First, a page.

Cloth Diapering Milestones: Moving On to Cloth Trainers

It’s summertime and it’s that wonderful time of year when many parents choose to potty train. Reaching the milestone when your child is ready to understand and (dare we say) celebrate using the toilet is a monumental one – if you’re at that time, congratulations!

In that spirit, we thought we’d offer a few pointers for making the switch from using diapers (be they reusable or disposable) to using cloth trainers.

(You can also read a few of our previous blog posts and tips on cloth training pants, along with visiting our Toilet Training page.)

An introduction to trainers

Cloth trainers exist for the same reason that disposable ones do – to provide “support” for your little one when he or she is ready to move out of diapers but not yet ready to be full-time in underwear. They catch the dribbles and small messes that are inevitable during this time and they provide a bit of extra time to get to the potty.

The biggest difference with cloth training pants, however, is the immediate feedback your child gets when the trainer gets wet. Disposables are so well designed these days that they lock moisture away from your child’s skin, and thus there’s very little bio-feedback for your child when they’ve eliminated. With cloth, however, there is the sensation of being wet, which often translates into a child more quickly learning his or her body’s urges and the sensations that accompany them.

Cloth trainers also save you beaucoups bucks. If your child uses training pants for six months, the cost for disposable pants is easily well over $300. If you invest in cloth trainers, the cost is approximately $78, regardless of how long your child needs them.

A potty training tool

Training pants are a wonderful, helpful tool in whatever method you choose to use in helping your child learn to use the toilet. However, they are not substitutes for diapers – trainers are designed to catch a few dribbles here and there, but not as much as a diaper. Also, to anyone who has ever had to take off a poopy trainer (since trainers are designed to pull on and off like underwear), you know that that’s only something you want to do if you really have to – diapers make dealing with poo nice and simple, while trainers….. not so much.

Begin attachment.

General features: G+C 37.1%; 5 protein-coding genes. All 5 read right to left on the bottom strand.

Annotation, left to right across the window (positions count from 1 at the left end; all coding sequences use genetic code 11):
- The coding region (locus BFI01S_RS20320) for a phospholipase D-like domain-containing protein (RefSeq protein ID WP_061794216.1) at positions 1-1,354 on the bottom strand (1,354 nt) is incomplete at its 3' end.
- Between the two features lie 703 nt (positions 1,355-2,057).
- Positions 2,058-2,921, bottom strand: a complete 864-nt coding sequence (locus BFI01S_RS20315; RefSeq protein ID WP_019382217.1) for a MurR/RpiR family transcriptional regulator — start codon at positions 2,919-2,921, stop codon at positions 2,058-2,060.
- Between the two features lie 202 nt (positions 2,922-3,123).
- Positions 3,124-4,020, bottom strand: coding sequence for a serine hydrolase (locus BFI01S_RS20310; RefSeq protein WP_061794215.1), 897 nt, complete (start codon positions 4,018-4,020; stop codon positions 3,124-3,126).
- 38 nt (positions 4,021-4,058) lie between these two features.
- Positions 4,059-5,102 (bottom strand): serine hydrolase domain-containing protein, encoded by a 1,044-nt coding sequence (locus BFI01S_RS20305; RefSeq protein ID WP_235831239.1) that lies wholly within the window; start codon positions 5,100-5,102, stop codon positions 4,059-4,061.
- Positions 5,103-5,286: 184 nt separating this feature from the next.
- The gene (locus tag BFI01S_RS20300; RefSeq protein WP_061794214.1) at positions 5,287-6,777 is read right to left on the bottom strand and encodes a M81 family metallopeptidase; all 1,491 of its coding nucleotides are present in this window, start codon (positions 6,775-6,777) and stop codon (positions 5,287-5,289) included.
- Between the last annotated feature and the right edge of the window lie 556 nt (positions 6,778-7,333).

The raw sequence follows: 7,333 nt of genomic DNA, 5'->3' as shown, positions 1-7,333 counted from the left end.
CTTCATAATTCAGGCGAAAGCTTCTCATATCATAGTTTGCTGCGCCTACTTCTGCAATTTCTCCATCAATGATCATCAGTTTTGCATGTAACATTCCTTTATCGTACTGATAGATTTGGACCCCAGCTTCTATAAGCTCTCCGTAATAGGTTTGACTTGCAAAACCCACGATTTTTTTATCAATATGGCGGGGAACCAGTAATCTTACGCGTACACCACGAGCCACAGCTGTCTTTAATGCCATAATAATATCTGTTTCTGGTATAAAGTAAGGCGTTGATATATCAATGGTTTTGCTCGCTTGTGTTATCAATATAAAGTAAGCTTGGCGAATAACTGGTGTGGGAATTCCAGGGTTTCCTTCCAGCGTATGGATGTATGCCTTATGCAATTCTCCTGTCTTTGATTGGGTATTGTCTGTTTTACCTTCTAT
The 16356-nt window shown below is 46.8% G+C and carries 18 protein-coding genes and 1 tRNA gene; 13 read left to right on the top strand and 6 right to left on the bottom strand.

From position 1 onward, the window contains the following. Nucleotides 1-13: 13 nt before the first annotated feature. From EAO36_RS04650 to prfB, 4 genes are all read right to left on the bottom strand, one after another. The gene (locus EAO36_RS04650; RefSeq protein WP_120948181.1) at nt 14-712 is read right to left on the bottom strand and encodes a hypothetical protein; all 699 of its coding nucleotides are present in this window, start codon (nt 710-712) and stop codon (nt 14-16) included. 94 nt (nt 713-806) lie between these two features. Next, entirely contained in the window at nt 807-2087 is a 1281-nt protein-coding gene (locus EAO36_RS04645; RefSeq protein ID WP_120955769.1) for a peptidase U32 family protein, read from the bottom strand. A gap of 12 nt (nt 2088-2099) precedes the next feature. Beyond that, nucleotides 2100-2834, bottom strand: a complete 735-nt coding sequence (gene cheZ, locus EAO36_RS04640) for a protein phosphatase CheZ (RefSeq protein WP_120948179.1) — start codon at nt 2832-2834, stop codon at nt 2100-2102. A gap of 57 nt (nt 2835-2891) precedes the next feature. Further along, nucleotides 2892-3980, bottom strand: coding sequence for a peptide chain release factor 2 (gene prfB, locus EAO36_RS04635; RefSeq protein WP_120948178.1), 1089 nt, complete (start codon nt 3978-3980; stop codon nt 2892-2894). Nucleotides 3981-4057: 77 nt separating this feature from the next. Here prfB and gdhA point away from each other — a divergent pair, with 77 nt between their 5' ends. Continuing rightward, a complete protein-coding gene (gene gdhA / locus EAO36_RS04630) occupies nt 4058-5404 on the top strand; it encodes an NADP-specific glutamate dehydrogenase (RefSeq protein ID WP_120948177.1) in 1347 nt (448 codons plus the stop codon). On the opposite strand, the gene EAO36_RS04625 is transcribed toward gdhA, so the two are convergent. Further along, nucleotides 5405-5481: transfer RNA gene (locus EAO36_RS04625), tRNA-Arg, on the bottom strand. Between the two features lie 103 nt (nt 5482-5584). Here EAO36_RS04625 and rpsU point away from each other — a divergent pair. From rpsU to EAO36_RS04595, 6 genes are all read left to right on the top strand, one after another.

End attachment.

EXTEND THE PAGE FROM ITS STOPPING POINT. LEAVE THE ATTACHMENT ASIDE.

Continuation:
Bummis makes bums cute!

Bummis training pants are one of the best-crafted, most reliable training pants on the cloth diaper market. Even better, they’re Canadian made and super-kid (and parent!) friendly.

Kids can pull these on and off easily by themselves, which boosts their confidence and doesn’t rely as heavily on you in the later stages of potty training (always a plus).

We’ve raved about them on our product page, so be sure to read all about them!

Your Turn

So, mamas (and papas) – what tips and tricks did you use when you were potty training? How did training pants help (or hinder) your endeavors? Leave a comment!

One thought on “Cloth Diapering Milestones: Moving On to Cloth Trainers

  1. Anne

    We’re using these right now…and we call them our “Just In Case” pants. B is onto me in the sense that if anything looks like a diaper, he will not try to use the potty. I had tried to use our covers over undies, but they looked like a diaper! So, we put on undies, and then his “Just In Case” pants sometimes when going out. Great for a long car ride especially.

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